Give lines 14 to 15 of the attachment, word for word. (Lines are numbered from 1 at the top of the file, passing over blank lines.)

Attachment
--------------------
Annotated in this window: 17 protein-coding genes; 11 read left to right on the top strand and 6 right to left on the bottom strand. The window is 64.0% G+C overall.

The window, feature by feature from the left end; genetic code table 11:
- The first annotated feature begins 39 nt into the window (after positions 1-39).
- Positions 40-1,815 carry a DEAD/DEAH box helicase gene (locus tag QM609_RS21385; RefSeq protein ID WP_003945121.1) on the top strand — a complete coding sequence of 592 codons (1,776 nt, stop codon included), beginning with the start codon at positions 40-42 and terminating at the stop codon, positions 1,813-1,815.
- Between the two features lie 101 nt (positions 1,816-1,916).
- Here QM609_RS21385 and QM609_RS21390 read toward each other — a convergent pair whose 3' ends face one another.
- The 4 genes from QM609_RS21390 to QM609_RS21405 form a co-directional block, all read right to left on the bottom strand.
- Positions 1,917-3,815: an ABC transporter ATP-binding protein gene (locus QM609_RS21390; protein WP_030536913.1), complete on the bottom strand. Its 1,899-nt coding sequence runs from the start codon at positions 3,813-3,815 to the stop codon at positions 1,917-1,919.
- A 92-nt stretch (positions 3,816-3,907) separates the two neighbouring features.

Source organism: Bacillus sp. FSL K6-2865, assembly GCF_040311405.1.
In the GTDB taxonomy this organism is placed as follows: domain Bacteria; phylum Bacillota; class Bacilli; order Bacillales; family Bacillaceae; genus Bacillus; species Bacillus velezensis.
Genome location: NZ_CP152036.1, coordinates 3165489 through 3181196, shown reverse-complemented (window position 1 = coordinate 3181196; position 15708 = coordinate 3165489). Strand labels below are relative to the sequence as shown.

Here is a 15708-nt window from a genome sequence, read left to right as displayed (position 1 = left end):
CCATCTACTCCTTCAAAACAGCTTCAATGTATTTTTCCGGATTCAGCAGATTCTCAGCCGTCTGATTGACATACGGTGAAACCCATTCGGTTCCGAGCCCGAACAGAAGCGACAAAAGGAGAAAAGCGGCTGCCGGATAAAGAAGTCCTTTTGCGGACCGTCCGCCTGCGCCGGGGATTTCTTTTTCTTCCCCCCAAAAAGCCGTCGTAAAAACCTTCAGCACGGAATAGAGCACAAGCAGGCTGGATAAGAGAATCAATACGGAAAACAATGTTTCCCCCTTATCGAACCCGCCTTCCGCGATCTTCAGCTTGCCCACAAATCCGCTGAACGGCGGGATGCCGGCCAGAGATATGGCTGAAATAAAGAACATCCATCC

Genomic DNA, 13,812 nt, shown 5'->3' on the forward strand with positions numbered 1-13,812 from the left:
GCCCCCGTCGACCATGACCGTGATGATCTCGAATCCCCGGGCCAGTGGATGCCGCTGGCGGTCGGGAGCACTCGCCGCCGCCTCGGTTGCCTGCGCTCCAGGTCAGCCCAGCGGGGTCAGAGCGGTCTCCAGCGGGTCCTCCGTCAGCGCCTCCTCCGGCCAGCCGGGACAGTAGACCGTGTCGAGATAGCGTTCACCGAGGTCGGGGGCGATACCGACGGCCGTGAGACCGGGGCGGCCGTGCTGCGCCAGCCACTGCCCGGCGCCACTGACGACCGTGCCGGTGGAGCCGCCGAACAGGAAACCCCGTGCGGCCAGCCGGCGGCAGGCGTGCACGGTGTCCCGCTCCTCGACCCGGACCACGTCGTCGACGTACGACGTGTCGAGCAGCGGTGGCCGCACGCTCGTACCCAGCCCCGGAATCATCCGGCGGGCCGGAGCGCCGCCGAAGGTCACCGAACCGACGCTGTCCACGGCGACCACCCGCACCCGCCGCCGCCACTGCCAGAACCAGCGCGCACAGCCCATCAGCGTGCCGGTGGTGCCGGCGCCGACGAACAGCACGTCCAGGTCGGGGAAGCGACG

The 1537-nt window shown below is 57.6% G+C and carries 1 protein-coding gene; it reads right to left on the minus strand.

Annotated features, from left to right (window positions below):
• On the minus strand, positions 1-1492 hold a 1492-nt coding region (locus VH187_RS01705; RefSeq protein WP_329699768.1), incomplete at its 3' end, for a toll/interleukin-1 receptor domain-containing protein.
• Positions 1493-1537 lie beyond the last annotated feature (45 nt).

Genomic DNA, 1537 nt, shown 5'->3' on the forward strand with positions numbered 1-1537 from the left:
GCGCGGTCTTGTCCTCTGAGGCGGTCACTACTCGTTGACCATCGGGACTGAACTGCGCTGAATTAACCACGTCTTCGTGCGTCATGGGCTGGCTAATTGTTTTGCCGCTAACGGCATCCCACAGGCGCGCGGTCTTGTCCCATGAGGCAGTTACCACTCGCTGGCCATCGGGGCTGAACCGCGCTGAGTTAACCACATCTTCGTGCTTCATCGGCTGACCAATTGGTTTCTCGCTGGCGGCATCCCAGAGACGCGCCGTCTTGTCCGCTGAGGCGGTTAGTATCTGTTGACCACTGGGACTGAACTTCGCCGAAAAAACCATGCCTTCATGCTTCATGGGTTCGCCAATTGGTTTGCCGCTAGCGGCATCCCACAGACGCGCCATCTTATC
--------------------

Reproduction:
CCATCTACTCCTTCAAAACAGCTTCAATGTATTTTTCCGGATTCAGCAGATTCTCAGCCGTCTGATTGACATACGGTGAAACCCATTCGGTTCCGAGCCCGAACAGAAGCGACAAAAGGAGAAAAGCGGCTGCCGGATAAAGAAGTCCTTTTGCGGACCGTCCGCCTGCGCCGGGGATTTCTTTTTCTTCCCCCCAAAAAGCCGTCGTAAAAACCTTCAGCACGGAATAGAGCACAAGCAGGCTGGATAAGAGAATCAATACGGAAAACAATGTTTCCCCCTTATCGAACCCGCCTTCCGCGATCTTCAGCTTGCCCACAAATCCGCTGAACGGCGGGATGCCGGCCAGAGATATGGCTGAAATAAAGAACATCCATCC

Genomic DNA, 13,812 nt, shown 5'->3' on the forward strand with positions numbered 1-13,812 from the left: